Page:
Gen. Michael Flynn, former national security adviser to PresidentTrump. Photo: Brendan Smialowski/AFP/Getty Images

Special counsel Robert Mueller has recommended no prison time for former national security advisor and Trump campaign aide Michael Flynn, citing his “substantial assistance” with the investigation, according to a new court document filed late Tuesday.

Why it matters: Flynn, who pleaded guilty last year to lying to the FBI about his conversations with former Russian ambassador to the U.S. Sergey Kislyak before President Trump’s inauguration, had agreed to cooperate fully with Mueller's investigation. Flynn’s guilty plea and move to cooperate was one of the first such deals in the Mueller probe.

What's new: In the court filing, Mueller's team explains that Flynn has sat for 19 interviews with prosecutors and assisted with "several ongoing investigations," including the special counsel's probe of possible coordination between the Trump campaign and the Russian government.

  • Mueller's team can't reveal the details of all of Flynn's assistance, saying that the "investigations in which he has provided assistance are ongoing."

The backdrop: Flynn’s crime of lying to the FBI carries a statutory maximum sentence of five years in prison and a $250,000 fine. But under his plea agreement, he is eligible for a sentence of zero to six months and can ask to court to waive any fine.

  • Mueller, who is looking into whether Trump obstructed justice, is also examining whether the president attempted to improperly shut down a FBI probe into Flynn, who briefly served as national security adviser.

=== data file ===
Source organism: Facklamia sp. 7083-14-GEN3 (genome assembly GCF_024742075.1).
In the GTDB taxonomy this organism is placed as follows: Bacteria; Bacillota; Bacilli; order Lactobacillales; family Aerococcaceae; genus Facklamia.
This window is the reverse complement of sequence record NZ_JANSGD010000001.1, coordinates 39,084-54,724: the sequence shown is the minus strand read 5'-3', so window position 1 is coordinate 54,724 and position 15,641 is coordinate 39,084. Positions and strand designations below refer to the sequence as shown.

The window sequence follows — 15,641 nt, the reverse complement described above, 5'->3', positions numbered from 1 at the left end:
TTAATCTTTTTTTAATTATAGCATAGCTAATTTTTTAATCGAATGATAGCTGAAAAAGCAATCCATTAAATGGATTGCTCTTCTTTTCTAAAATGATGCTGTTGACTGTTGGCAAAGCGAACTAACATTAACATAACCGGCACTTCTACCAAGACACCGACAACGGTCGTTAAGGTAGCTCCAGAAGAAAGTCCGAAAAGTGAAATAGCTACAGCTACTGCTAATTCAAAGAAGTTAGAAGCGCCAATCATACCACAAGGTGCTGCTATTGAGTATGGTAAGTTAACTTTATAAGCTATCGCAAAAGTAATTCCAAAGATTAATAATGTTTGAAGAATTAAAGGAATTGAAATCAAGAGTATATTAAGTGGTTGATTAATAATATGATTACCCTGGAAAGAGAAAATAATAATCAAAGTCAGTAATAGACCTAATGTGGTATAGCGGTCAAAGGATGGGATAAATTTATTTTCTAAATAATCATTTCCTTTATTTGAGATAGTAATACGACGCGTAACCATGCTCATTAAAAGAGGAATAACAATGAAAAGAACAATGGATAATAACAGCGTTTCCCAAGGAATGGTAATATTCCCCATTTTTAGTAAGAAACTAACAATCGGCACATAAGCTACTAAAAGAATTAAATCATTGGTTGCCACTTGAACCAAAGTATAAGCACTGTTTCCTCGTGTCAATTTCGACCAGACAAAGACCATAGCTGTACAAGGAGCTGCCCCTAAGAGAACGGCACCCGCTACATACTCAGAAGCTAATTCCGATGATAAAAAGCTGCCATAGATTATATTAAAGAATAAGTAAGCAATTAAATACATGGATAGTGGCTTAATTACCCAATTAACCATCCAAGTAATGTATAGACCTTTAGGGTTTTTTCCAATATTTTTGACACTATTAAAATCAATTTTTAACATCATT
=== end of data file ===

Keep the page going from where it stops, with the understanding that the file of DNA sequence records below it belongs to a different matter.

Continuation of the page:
• Flynn is expected to file his sentencing memo on Dec. 11. His sentencing is scheduled for Dec. 18.

The public release of the memo comes as Mueller is expected to file new court documents on the sentencing of former Trump attorney Michael Cohen and former Trump campaign chairman Paul Manafort later this week, both of whom also pleaded guilty.

Go deeper: Read the Mueller investigation's Michael Flynn sentencing memo

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Illustration: Aïda Amer/Axios

Millions of angry gamers may soon join the chorus of voices calling for an antitrust crackdown on Apple, as the iPhone giant faces a new lawsuit and PR blitz from Epic Games, maker of mega-hit Fortnite.

Why it matters: Apple is one of several Big Tech firms accused of violating the spirit, if not the letter, of antitrust law. A high-profile lawsuit could become a roadmap for either building a case against tech titans under existing antitrust laws or writing new ones better suited to the digital economy.

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Data: AARP survey of 1,441 U.S. adults conducted July 14–27, 2020 a ±3.4% margin of error at the 95% confidence level; Chart: Naema Ahmed/Axios

Younger Americans are increasingly concerned that Social Security won't be enough to wholly fall back on once they retire, according to a survey conducted by AARP — in honor of today's 85th anniversary of the program — given first to Axios.

Why it matters: Young people's concerns about financial insecurity once they're on a restricted income are rising — and that generation is worried the program, which currently pays out to 65 million beneficiaries, won't be enough to sustain them.

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SurveyMonkey poll of 2,847 U.S. adults conducted Aug. 11–12, 2020 with ±3% margin of error; Chart: Naema Ahmed/Axios

One in four Americans is worried their ballot won't be accurately counted this year, and four in 10 worry mail-in voting could yield less reliable results, according to a new Axios-SurveyMonkey poll.

The big picture: Partisan identification is a massive driver of distrust in both categories — and the stakes are huge this year.